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Old 21-10-2005, 11:56 PM
Dee Randall
 
Posts: n/a
Default Herbal garden

Since we are too old to think about gardening anymore (we took down the
garden fences), we are thinking about something like this for a few
non-spreading herbs. Someone at the assisted living apartments where f-i-l
lives built this and I think it is something that we might be able to raise
a few herbs without dealing with pots. (I really don't like all those
separate pots.) I would put it near the house on a due south side. It
would save stooping over for both of us.
Dee Dee

http://tinypic.com/et9jsm.jpg



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Old 22-10-2005, 01:03 AM
aem
 
Posts: n/a
Default Herbal garden


Dee Randall wrote:
Since we are too old to think about gardening anymore (we took down the
garden fences), we are thinking about something like this for a few
non-spreading herbs. Someone at the assisted living apartments where f-i-l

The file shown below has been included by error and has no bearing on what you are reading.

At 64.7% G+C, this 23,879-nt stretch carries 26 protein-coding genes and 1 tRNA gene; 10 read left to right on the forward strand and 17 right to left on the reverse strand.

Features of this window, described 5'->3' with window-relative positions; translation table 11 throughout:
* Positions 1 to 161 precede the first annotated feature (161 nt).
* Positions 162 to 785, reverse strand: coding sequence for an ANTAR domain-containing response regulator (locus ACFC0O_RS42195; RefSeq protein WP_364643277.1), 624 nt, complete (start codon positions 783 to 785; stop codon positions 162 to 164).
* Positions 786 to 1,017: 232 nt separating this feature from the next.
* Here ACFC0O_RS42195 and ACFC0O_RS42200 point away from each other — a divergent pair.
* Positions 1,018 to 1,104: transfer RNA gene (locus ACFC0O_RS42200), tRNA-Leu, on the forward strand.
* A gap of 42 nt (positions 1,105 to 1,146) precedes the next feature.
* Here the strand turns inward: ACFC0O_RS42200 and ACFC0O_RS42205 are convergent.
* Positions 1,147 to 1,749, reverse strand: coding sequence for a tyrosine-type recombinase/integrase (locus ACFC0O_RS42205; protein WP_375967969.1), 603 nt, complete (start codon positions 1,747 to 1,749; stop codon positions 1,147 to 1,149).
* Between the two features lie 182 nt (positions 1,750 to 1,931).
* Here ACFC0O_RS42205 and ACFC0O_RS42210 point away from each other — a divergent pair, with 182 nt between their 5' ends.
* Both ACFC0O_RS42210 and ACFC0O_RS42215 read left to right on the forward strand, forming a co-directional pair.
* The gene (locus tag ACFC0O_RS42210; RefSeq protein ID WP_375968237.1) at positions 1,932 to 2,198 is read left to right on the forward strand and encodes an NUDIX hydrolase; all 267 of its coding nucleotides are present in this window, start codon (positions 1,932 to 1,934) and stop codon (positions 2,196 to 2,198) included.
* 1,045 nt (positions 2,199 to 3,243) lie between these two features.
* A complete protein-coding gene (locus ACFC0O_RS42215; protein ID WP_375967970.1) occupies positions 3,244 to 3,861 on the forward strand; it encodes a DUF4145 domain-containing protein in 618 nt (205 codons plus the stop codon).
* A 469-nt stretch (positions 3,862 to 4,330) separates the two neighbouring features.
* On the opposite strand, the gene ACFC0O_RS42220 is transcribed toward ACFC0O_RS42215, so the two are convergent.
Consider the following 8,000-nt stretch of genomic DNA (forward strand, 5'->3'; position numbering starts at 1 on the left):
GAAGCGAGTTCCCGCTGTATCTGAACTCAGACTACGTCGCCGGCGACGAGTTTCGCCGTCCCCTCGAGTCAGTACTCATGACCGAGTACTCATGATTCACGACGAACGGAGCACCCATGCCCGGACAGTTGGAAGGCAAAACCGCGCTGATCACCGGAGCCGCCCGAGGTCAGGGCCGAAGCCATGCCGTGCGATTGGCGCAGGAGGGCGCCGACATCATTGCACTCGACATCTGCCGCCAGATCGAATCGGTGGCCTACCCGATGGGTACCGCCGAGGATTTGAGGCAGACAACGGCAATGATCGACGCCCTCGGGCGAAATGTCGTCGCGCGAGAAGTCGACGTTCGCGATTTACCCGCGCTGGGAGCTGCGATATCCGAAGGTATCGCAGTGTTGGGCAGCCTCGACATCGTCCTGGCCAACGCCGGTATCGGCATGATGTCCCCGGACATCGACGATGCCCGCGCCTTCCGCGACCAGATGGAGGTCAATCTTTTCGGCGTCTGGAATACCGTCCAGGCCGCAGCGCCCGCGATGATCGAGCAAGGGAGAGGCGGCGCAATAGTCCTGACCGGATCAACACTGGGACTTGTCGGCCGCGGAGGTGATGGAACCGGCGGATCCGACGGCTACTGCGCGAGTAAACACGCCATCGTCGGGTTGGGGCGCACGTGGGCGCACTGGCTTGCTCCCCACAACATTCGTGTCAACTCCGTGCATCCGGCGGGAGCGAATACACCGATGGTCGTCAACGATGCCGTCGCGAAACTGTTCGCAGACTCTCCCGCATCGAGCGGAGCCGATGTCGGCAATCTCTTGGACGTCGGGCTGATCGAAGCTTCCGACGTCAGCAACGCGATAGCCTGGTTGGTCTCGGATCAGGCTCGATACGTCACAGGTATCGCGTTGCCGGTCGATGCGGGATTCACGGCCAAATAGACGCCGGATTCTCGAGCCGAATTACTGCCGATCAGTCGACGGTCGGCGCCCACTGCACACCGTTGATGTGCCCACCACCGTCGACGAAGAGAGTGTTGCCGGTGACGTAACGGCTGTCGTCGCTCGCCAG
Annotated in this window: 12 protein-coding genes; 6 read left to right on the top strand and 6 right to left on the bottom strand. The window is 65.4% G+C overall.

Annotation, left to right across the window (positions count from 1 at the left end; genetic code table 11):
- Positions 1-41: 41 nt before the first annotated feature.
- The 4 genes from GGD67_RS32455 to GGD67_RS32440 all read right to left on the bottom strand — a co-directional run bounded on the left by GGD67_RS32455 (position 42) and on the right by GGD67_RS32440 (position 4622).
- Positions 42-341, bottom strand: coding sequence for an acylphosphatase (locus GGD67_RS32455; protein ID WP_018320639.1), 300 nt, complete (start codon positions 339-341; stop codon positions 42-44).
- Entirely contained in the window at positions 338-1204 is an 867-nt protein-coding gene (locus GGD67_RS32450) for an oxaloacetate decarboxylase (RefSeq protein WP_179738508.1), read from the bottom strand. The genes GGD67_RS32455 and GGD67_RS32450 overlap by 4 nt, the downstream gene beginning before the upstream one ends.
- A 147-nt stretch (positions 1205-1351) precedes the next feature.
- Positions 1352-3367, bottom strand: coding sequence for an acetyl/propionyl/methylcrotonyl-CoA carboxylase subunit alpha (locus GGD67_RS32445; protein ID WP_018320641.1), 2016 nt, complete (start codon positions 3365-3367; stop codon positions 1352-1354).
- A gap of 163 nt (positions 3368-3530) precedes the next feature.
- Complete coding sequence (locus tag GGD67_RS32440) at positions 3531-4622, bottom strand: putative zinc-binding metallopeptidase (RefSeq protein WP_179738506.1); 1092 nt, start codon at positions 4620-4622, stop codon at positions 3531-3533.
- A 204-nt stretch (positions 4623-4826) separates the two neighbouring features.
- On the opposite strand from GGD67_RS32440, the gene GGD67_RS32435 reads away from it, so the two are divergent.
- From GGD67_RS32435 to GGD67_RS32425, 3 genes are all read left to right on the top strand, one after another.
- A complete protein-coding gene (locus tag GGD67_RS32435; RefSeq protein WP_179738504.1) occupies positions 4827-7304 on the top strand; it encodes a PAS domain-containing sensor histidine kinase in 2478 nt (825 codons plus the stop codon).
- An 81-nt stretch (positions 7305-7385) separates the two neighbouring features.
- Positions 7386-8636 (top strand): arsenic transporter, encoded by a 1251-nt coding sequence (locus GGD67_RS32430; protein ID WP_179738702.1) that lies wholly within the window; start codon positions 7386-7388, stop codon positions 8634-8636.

lives built this and I think it is something that we might be able to raise
a few herbs without dealing with pots. (I really don't like all those
separate pots.) I would put it near the house on a due south side. It
would save stooping over for both of us.
Dee Dee

http://tinypic.com/et9jsm.jpg


That, or something similar, will certainly work. If you can find a
copy of the old (c. 1980) book "Square Foot Gardening" by Mel
Bartholomew you'll find useful info both about that kind of structure
and also about soil mixtures to use. -aem

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Old 22-10-2005, 01:31 AM
Dee Randall
 
Posts: n/a
Default Herbal garden


"aem" wrote in message
oups.com...

Dee Randall wrote:
Since we are too old to think about gardening anymore (we took down the
garden fences), we are thinking about something like this for a few
non-spreading herbs. Someone at the assisted living apartments where
f-i-l
lives built this and I think it is something that we might be able to
raise
a few herbs without dealing with pots. (I really don't like all those
separate pots.) I would put it near the house on a due south side. It
would save stooping over for both of us.
Dee Dee

http://tinypic.com/et9jsm.jpg


That, or something similar, will certainly work. If you can find a
copy of the old (c. 1980) book "Square Foot Gardening" by Mel
Bartholomew you'll find useful info both about that kind of structure